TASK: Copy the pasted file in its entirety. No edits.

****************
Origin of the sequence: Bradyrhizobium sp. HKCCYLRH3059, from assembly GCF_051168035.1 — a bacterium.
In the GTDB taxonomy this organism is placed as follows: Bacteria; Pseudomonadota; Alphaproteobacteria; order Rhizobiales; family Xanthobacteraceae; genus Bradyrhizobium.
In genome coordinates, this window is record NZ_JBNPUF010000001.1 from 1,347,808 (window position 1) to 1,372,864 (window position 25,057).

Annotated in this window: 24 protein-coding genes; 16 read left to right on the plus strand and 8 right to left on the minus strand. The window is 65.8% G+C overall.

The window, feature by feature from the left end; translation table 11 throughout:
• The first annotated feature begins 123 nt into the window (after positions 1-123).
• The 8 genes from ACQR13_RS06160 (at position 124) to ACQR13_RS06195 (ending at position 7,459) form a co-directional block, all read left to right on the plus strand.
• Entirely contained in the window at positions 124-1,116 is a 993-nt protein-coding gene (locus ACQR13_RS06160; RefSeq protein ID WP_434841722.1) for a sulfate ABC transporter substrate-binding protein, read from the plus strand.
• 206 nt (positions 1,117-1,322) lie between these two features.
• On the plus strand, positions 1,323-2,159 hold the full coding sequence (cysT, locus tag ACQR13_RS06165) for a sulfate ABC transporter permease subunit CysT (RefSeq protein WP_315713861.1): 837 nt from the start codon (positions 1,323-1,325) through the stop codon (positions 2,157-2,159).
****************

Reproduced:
Origin of the sequence: Bradyrhizobium sp. HKCCYLRH3059, from assembly GCF_051168035.1 — a bacterium.
In the GTDB taxonomy this organism is placed as follows: Bacteria; Pseudomonadota; Alphaproteobacteria; order Rhizobiales; family Xanthobacteraceae; genus Bradyrhizobium.
In genome coordinates, this window is record NZ_JBNPUF010000001.1 from 1,347,808 (window position 1) to 1,372,864 (window position 25,057).

Annotated in this window: 24 protein-coding genes; 16 read left to right on the plus strand and 8 right to left on the minus strand. The window is 65.8% G+C overall.

The window, feature by feature from the left end; translation table 11 throughout:
• The first annotated feature begins 123 nt into the window (after positions 1-123).
• The 8 genes from ACQR13_RS06160 (at position 124) to ACQR13_RS06195 (ending at position 7,459) form a co-directional block, all read left to right on the plus strand.
• Entirely contained in the window at positions 124-1,116 is a 993-nt protein-coding gene (locus ACQR13_RS06160; RefSeq protein ID WP_434841722.1) for a sulfate ABC transporter substrate-binding protein, read from the plus strand.
• 206 nt (positions 1,117-1,322) lie between these two features.
• On the plus strand, positions 1,323-2,159 hold the full coding sequence (cysT, locus tag ACQR13_RS06165) for a sulfate ABC transporter permease subunit CysT (RefSeq protein WP_315713861.1): 837 nt from the start codon (positions 1,323-1,325) through the stop codon (positions 2,157-2,159).